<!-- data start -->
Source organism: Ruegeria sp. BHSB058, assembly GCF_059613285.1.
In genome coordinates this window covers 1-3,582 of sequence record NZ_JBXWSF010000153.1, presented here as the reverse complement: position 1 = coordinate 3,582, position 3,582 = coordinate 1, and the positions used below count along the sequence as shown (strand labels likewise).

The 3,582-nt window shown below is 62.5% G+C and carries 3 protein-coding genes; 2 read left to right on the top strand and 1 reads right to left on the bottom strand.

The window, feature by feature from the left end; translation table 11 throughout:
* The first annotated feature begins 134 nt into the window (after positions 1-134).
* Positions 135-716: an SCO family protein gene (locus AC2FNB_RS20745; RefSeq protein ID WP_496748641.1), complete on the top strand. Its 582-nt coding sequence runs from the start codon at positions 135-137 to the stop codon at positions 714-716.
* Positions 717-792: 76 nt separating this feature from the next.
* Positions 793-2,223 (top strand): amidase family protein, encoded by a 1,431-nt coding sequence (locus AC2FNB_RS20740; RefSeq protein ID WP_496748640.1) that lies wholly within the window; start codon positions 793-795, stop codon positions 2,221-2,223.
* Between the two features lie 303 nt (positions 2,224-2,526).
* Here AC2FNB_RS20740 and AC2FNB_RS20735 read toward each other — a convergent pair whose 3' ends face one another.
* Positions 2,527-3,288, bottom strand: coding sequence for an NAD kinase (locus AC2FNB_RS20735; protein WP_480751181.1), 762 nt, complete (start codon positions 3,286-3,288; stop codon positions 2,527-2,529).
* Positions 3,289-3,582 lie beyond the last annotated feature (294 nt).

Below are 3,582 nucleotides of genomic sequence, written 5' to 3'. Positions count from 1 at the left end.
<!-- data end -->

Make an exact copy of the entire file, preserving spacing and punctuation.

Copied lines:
Source organism: Ruegeria sp. BHSB058, assembly GCF_059613285.1.
In genome coordinates this window covers 1-3,582 of sequence record NZ_JBXWSF010000153.1, presented here as the reverse complement: position 1 = coordinate 3,582, position 3,582 = coordinate 1, and the positions used below count along the sequence as shown (strand labels likewise).

The 3,582-nt window shown below is 62.5% G+C and carries 3 protein-coding genes; 2 read left to right on the top strand and 1 reads right to left on the bottom strand.

The window, feature by feature from the left end; translation table 11 throughout:
* The first annotated feature begins 134 nt into the window (after positions 1-134).
* Positions 135-716: an SCO family protein gene (locus AC2FNB_RS20745; RefSeq protein ID WP_496748641.1), complete on the top strand. Its 582-nt coding sequence runs from the start codon at positions 135-137 to the stop codon at positions 714-716.
* Positions 717-792: 76 nt separating this feature from the next.
* Positions 793-2,223 (top strand): amidase family protein, encoded by a 1,431-nt coding sequence (locus AC2FNB_RS20740; RefSeq protein ID WP_496748640.1) that lies wholly within the window; start codon positions 793-795, stop codon positions 2,221-2,223.
* Between the two features lie 303 nt (positions 2,224-2,526).
* Here AC2FNB_RS20740 and AC2FNB_RS20735 read toward each other — a convergent pair whose 3' ends face one another.
* Positions 2,527-3,288, bottom strand: coding sequence for an NAD kinase (locus AC2FNB_RS20735; protein WP_480751181.1), 762 nt, complete (start codon positions 3,286-3,288; stop codon positions 2,527-2,529).
* Positions 3,289-3,582 lie beyond the last annotated feature (294 nt).

Below are 3,582 nucleotides of genomic sequence, written 5' to 3'. Positions count from 1 at the left end.